# Talk:List of integrals of trigonometric functions

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## Contents

Some suggestion. Shouldn't we name this like List of Integrals involving trigonometric functions or short, List of Integrals with trigonometric functions. Use of parentheses looks like disambiguation. -- Taku 15:24 27 May 2003 (UTC)

"List of integrals of trigonometric functions". And a lower case "i" for "integrals" too! -- Tarquin 15:30 27 May 2003 (UTC)
Either will be fine with me. -- schnee

The section titles here look kind of wordy and redundant. The user probably knows he's looking at integrals of trigonometric functions. You could probably get by with just 'Integrals containing only sin', etc. --67.137.24.115 01:11, 21 November 2006 (UTC)

Is there a mistake in ${\displaystyle \int {\frac {\sin ^{n}cx\;dx}{\cos ^{m}cx}}={\frac {\sin ^{n-1}cx}{c(m-1)\cos ^{m-1}cx}}-{\frac {n-1}{n-1}}\int {\frac {\sin ^{n-1}cx\;dx}{\cos ^{m-2}cx}}\qquad {\mbox{(for }}m\neq 1{\mbox{)}}\,\!}$? Especially in the ${\displaystyle {\frac {n-1}{n-1}}}$ part. --Telempe 10:35, 18 February 2007 (UTC)

Fixed --RDBury (talk) 03:47, 8 March 2008 (UTC)

## Derivations

Shouldn't we put the derivations/proofs for at least the more basic of these formulas? Kr5t 22:58, 7 March 2007 (UTC)

## + C

Since these are all improper integrals, shouldn't each of these end in + C. It's not overly important, but text books still do it, and it would be technically correct, which is the best kind of correct. . . . 10:27, 30 June 2007 (UTC)

The ${\displaystyle +c}$ is important for consistency. For example integrating ${\displaystyle 2\cos x\sin x}$ two different ways gives ${\displaystyle \sin ^{2}x}$ and ${\displaystyle -\cos ^{2}x}$, both are correct but without the ${\displaystyle +c}$ you get ${\displaystyle \sin ^{2}x=-\cos ^{2}x}$, which is wrong. I'm going to try to add the +c's and change the c's that are already there to a's to avoid collision. —Preceding unsigned comment added by RDBury (talkcontribs) 04:02, 8 March 2008 (UTC)

## Removed cot/tan section

I removed the cot and tan section. The only integral in it trivially simplified to another integral in this page.--RDBury (talk) 06:31, 8 March 2008 (UTC)

## Deletions

I'm removing

${\displaystyle \int {\sqrt {1-\sin {x}}}\,dx=\int {\sqrt {\operatorname {cvs} \,{x}}}\,dx=2{\frac {\cos {\frac {x}{2}}+\sin {\frac {x}{2}}}{\cos {\frac {x}{2}}-\sin {\frac {x}{2}}}}{\sqrt {\operatorname {cvs} \,{x}}}+c=2{\sqrt {1+\sin {x}}}+c}$

First, there are no corresponding 1+sinx or 1-cosx integrals listed. Second, cvs is rarely used and appears nowhere else on the page. Third, the intermediate expressions are confusing, I'm not sure if it's supposed to be a derivation. Fourth, the integrand simplifies to an expression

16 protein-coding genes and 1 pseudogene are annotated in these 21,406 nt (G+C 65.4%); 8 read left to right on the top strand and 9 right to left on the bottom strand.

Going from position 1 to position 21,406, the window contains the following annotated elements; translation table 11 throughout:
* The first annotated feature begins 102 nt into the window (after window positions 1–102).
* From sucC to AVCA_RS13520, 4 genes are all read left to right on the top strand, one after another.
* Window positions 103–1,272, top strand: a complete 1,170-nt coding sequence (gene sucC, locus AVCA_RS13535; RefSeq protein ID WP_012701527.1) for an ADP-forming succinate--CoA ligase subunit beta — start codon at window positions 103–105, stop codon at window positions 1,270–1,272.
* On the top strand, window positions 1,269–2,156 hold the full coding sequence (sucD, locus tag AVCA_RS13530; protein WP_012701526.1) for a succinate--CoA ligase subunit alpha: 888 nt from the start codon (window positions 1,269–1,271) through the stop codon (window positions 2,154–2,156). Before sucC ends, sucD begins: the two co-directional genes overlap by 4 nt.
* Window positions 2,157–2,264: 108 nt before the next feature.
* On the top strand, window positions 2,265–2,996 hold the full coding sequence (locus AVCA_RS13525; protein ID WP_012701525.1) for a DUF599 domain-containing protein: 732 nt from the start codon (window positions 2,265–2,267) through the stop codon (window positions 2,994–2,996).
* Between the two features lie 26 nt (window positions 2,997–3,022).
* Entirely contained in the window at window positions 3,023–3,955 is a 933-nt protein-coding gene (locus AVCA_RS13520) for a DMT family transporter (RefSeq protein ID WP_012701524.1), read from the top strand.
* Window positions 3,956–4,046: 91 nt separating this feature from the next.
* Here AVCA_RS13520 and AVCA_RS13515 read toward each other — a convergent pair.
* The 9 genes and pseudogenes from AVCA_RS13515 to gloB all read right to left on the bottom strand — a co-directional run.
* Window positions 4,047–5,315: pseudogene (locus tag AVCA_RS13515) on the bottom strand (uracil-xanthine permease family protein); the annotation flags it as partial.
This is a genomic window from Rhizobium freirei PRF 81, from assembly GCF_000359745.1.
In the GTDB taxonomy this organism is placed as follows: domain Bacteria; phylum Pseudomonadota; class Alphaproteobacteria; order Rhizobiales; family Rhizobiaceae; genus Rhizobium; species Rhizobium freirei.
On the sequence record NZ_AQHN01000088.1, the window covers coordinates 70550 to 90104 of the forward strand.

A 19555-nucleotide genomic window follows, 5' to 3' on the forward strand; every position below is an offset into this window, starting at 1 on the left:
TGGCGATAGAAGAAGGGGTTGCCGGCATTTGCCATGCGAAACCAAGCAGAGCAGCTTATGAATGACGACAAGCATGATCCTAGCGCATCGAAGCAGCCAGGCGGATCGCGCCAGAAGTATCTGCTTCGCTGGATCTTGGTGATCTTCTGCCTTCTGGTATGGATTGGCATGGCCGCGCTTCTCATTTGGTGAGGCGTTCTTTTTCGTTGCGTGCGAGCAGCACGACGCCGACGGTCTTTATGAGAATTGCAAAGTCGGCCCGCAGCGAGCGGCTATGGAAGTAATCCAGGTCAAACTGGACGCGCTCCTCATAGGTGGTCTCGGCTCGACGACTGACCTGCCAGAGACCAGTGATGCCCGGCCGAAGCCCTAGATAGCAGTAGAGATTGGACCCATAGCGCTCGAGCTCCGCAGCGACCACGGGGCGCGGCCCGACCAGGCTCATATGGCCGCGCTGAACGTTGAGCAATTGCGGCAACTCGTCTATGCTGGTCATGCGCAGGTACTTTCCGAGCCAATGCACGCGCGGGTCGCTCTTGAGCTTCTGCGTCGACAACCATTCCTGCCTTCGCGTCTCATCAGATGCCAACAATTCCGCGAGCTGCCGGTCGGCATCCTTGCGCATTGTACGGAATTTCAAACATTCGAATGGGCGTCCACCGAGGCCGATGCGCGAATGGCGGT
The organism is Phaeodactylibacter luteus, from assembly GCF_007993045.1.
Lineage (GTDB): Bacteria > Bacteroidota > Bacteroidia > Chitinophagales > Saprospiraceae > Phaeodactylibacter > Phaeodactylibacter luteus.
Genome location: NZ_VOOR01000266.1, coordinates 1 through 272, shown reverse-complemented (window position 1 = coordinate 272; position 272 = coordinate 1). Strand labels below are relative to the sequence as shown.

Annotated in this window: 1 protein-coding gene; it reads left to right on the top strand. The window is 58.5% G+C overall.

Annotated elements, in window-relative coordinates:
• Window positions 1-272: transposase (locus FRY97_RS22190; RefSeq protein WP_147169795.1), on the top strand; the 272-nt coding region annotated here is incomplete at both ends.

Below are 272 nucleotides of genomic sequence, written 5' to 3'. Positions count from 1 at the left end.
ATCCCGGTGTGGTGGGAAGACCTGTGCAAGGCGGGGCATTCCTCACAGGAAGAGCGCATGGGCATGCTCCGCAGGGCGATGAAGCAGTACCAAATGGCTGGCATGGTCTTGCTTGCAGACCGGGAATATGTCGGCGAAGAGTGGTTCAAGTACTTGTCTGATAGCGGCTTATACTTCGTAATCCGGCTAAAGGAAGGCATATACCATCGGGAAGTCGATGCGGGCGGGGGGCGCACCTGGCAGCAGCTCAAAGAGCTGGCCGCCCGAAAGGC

(|cos x/2 - sin x/2|) which can be solved using other formulas in the page. —Preceding unsigned comment added by RDBury (talkcontribs) 17:43, 16 March 2008 (UTC)

Removing

${\displaystyle \int \sin x\,dx=-\cos x+c\,\!}$

It's a trivial special case of the previous integral.--RDBury (talk) 17:49, 16 March 2008 (UTC)

## Clutter

Most of the formulas, such as the first listed formula,

${\displaystyle \int \sin ax\;dx=-{\frac {1}{a}}\cos ax+C\,\!}$

contain "${\displaystyle ax\!}$" instead of just "${\displaystyle x\!}$". These "${\displaystyle a\!}$"'s are unnecessary and distracting clutter. All we need to do is say once that if

${\displaystyle \int f(x)dx=F(x)+C}$

and ${\displaystyle a\neq 0\!}$, then it follows that

${\displaystyle \int f(ax)dx={\frac {1}{a}}F(ax)+C.}$

After all, we do not include the limits of integration (another possible type of clutter) explicitly in most cases, do we? JRSpriggs (talk) 03:57, 12 July 2008 (UTC)

You may have a point. But, whether it makes sense or not, this does seem to be the style most used in standard integration tables (see e.g. Abramowitz and Stegun). Also, once you start allowing trivial substitutions, the question of where to draw the line between trivial and nontrivial arises. For example, do you change ${\displaystyle \int {1 \over {a^{2}+x^{2}}}dx}$ to ${\displaystyle \int {1 \over {1+x^{2}}}dx}$? Do you omit ${\displaystyle \int \sin ^{2}x\;dx}$ entirely because it reduces to ${\displaystyle \int \cos 2x\;dx}$? IMO It's better to defer to existing standards on this rather than start a lot of debate on what constitutes a trivial simplification.--RDBury (talk) 12:42, 12 July 2008 (UTC)

## Error?

The expression ${\displaystyle \int {\frac {\cos ^{n}ax\;dx}{\sin ^{m}ax}}=-{\frac {\cos ^{n+1}ax}{a(m-1)\sin ^{m-1}ax}}-{\frac {n-m-2}{m-1}}\int {\frac {\cos ^{n}ax\;dx}{\sin ^{m-2}ax}}\qquad {\mbox{(for }}m\neq 1{\mbox{)}}\,\!}$ contains a factor ${\displaystyle (n-m-2)}$. Shouldn't this be ${\displaystyle (n-m+2)}$? — Preceding unsigned comment added by 88.159.101.36 (talk) 16:07, 7 April 2012 (UTC)

## Inconsistent Notation

This article uses sin(n-m)x to indicate sin[(n-m)x] in one context (see the last integral given under "Integrals involving only cosine") and cos((n-m)x) to indicate cos[(n-m)x] in another context (see "Integrals involving sine and cosine". I have not edited it because I'm not certain what the author means to denote in the section on "Sine and Cosine", but the notation in "Integrals involving only cosine" is misleading. If x is a element in a product and not an argument of the Sine function in that integral, it leads to non-zero Fourier coefficients that should be zero, so that notation can easily be read in a way that is misleading and wrong. — Preceding unsigned comment added by 98.223.176.69 (talk) 22:22, 28 May 2013 (UTC)